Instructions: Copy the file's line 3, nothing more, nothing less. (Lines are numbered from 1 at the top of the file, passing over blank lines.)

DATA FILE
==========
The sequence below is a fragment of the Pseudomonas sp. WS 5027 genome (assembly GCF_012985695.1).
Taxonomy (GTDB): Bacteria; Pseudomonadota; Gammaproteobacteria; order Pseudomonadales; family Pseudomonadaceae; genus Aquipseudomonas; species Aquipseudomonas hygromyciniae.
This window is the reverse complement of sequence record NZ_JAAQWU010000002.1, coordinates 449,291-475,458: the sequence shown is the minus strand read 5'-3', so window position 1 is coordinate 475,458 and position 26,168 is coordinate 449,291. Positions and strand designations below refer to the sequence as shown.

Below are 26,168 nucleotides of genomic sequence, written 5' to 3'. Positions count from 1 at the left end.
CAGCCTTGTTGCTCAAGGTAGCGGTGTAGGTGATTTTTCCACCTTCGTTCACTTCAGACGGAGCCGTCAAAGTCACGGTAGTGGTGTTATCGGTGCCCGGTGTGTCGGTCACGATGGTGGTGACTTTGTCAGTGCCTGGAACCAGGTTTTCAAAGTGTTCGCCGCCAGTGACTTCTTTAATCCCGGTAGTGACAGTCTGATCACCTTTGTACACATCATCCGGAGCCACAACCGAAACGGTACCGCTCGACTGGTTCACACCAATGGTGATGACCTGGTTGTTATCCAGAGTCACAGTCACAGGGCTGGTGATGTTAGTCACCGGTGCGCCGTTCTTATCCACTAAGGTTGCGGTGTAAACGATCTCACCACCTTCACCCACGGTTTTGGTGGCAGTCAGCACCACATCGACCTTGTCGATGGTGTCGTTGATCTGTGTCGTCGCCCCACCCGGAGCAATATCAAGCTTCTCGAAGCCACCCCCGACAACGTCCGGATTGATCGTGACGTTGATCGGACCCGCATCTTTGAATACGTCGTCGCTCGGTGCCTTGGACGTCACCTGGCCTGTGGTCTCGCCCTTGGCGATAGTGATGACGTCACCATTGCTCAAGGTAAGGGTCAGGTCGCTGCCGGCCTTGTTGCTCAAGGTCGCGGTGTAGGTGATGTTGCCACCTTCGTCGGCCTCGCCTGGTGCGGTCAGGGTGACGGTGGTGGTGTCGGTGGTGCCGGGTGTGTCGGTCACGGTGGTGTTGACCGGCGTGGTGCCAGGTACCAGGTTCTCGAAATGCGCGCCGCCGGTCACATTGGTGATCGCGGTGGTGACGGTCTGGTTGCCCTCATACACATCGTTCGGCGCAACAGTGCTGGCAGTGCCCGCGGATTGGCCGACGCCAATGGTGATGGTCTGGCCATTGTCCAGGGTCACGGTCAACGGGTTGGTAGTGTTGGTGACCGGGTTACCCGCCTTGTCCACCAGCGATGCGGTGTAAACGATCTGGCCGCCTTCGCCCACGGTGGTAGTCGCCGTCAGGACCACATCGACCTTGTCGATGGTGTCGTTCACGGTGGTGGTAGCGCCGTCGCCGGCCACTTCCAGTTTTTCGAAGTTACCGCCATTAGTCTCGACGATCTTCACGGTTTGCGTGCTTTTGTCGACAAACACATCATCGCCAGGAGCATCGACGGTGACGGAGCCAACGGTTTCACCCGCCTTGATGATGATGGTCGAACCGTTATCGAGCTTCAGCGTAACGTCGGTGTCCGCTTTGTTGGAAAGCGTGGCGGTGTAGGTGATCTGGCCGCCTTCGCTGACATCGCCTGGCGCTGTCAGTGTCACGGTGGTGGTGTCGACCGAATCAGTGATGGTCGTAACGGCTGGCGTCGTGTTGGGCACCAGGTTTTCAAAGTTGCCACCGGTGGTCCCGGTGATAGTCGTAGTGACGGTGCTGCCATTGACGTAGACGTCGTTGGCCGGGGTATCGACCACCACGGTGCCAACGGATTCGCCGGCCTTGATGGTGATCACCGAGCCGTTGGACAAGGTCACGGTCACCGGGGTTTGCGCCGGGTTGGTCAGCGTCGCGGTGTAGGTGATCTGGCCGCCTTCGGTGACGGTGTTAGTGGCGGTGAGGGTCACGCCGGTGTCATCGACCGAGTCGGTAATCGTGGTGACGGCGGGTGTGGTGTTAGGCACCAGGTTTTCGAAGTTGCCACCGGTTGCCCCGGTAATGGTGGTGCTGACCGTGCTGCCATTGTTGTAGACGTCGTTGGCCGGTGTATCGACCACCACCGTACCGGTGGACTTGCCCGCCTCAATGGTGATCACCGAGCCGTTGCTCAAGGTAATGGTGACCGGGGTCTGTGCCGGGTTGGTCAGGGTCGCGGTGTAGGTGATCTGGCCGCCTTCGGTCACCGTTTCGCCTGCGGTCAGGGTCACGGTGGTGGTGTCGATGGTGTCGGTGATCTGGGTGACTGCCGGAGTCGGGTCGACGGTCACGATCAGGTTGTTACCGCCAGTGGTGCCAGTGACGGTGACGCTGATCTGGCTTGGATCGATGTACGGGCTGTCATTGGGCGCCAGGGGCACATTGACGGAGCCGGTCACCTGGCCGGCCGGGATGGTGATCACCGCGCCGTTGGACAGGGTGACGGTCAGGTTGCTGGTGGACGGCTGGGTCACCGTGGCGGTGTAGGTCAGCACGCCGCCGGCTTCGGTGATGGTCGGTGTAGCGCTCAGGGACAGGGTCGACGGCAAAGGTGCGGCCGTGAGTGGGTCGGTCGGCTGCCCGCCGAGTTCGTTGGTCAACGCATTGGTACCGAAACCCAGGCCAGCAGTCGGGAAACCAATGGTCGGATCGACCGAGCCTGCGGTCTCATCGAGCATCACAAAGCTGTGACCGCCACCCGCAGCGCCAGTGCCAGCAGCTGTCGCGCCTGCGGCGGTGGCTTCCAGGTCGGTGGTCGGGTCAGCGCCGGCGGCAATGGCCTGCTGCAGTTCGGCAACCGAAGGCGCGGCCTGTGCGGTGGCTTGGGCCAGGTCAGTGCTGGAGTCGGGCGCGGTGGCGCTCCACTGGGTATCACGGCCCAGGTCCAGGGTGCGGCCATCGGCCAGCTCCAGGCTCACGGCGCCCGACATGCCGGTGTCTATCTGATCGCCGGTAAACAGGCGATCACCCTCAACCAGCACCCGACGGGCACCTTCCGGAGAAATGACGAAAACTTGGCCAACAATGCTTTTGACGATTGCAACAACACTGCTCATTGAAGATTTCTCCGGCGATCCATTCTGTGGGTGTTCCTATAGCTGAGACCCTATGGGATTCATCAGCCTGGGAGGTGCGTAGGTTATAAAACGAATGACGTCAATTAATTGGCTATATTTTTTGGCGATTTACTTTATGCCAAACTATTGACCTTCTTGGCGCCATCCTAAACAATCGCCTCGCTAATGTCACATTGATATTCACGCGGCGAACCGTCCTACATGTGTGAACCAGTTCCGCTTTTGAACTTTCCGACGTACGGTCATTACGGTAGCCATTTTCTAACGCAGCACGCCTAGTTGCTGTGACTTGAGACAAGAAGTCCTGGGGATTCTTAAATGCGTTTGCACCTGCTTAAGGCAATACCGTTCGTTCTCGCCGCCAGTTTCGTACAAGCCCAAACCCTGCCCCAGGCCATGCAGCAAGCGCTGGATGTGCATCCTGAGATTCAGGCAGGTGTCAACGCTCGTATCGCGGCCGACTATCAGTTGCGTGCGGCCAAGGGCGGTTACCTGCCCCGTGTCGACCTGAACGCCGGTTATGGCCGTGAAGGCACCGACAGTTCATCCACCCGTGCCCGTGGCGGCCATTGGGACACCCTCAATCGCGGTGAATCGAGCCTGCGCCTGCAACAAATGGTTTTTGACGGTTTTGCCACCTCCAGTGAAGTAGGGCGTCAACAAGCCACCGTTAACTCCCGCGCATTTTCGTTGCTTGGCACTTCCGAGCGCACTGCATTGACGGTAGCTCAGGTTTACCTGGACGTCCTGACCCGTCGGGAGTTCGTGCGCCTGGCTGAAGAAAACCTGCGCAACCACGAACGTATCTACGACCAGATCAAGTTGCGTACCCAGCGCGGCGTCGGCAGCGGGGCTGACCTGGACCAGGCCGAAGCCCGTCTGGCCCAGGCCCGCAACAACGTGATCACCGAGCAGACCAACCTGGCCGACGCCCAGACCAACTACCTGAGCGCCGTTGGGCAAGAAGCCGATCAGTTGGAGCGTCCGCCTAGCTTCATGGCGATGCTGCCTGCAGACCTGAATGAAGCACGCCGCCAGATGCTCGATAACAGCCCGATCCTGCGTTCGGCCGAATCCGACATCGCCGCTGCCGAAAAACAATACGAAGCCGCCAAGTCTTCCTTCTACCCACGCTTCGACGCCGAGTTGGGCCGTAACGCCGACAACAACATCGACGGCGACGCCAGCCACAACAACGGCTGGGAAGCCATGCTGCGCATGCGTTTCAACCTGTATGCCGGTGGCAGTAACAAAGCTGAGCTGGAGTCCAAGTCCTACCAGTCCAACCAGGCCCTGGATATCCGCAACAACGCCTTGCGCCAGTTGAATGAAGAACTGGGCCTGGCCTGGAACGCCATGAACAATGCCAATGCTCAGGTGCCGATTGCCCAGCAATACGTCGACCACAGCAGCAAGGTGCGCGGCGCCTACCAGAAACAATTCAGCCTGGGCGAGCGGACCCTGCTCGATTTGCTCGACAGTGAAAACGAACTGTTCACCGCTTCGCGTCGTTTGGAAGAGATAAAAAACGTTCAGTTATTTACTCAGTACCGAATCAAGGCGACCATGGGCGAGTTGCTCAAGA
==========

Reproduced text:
This window is the reverse complement of sequence record NZ_JAAQWU010000002.1, coordinates 449,291-475,458: the sequence shown is the minus strand read 5'-3', so window position 1 is coordinate 475,458 and position 26,168 is coordinate 449,291. Positions and strand designations below refer to the sequence as shown.